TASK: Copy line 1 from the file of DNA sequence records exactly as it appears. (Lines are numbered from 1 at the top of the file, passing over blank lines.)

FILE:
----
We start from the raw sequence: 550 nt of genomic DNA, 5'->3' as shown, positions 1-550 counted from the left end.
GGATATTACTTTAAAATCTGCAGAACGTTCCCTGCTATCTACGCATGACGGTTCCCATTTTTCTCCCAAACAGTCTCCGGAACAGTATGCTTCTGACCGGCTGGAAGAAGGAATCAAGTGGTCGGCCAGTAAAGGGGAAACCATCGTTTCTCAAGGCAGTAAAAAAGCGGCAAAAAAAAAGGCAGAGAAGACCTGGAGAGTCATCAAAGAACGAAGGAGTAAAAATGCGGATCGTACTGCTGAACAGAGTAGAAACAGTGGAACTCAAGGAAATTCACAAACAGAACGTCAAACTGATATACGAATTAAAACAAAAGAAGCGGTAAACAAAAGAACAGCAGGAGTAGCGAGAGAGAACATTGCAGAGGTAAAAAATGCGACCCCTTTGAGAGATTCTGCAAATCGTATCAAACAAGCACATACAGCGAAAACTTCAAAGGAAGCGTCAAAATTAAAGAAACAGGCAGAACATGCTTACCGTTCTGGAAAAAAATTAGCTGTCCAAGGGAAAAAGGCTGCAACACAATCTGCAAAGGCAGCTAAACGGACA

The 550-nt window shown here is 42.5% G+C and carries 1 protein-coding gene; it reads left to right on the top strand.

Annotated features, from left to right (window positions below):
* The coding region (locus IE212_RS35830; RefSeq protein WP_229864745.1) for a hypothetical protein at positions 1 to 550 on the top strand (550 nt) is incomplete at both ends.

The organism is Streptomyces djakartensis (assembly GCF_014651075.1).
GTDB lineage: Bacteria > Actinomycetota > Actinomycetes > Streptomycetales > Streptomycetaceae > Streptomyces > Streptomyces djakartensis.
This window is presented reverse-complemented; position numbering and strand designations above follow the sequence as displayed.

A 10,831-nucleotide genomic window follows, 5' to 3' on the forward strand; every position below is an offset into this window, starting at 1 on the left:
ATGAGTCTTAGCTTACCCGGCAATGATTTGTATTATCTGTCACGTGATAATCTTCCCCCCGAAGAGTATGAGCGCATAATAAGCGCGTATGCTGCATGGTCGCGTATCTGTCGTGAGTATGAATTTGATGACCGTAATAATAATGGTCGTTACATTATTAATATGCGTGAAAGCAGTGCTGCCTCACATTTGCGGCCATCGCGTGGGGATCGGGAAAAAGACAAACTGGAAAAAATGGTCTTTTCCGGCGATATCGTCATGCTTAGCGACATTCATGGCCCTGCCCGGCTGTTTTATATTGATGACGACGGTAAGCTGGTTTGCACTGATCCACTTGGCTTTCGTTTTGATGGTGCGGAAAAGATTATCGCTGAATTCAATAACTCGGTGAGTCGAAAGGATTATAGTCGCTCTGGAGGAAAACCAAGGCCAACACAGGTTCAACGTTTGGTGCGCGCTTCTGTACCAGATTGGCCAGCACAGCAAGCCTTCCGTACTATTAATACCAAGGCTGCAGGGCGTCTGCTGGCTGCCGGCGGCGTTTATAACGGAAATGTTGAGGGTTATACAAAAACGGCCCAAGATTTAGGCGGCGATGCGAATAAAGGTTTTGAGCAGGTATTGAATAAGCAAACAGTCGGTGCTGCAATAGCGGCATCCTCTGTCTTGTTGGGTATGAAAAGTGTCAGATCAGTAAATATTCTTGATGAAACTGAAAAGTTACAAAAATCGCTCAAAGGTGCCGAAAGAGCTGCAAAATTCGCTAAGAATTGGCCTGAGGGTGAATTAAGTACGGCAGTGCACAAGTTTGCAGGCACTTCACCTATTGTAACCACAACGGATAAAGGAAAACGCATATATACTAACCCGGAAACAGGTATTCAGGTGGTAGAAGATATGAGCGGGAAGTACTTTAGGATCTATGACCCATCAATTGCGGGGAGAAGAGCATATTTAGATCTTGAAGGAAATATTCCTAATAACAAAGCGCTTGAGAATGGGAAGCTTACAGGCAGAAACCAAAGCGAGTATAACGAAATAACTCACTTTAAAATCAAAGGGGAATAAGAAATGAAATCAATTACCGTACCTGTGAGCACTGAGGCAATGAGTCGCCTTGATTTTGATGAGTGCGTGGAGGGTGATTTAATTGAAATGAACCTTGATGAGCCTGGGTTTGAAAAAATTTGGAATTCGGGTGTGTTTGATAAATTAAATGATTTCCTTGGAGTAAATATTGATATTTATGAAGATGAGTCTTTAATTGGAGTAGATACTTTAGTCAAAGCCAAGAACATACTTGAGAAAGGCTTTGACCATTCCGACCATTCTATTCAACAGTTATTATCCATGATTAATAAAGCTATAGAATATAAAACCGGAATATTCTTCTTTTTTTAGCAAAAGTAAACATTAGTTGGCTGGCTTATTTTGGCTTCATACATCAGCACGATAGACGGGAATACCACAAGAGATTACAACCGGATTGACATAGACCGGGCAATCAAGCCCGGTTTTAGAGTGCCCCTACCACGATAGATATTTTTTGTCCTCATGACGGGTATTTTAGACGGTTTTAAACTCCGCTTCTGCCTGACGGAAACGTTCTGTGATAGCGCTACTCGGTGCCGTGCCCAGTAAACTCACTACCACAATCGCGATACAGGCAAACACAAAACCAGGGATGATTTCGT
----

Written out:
We start from the raw sequence: 550 nt of genomic DNA, 5'->3' as shown, positions 1-550 counted from the left end.